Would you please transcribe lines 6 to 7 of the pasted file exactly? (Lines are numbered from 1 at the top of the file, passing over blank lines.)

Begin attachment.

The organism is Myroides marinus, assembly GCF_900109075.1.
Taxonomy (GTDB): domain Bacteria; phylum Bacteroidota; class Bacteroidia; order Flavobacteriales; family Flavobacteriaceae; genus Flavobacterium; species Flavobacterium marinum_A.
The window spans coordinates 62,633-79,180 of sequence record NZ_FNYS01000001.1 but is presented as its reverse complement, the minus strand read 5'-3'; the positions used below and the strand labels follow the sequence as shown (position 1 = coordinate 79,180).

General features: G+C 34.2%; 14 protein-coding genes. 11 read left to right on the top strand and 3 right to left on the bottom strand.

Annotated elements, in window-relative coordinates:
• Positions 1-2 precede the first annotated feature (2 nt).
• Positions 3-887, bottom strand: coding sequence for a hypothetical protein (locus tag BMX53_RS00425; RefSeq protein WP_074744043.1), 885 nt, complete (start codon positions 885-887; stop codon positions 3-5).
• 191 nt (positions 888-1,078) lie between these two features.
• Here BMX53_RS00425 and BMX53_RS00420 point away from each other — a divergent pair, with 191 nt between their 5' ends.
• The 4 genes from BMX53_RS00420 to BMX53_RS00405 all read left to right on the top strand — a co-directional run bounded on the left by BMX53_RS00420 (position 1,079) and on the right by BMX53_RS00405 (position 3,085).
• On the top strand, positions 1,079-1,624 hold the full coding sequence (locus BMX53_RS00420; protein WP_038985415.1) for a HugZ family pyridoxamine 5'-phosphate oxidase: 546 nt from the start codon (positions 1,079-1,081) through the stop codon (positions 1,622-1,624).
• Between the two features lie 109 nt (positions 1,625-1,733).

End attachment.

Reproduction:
• Positions 1-2 precede the first annotated feature (2 nt).
• Positions 3-887, bottom strand: coding sequence for a hypothetical protein (locus tag BMX53_RS00425; RefSeq protein WP_074744043.1), 885 nt, complete (start codon positions 885-887; stop codon positions 3-5).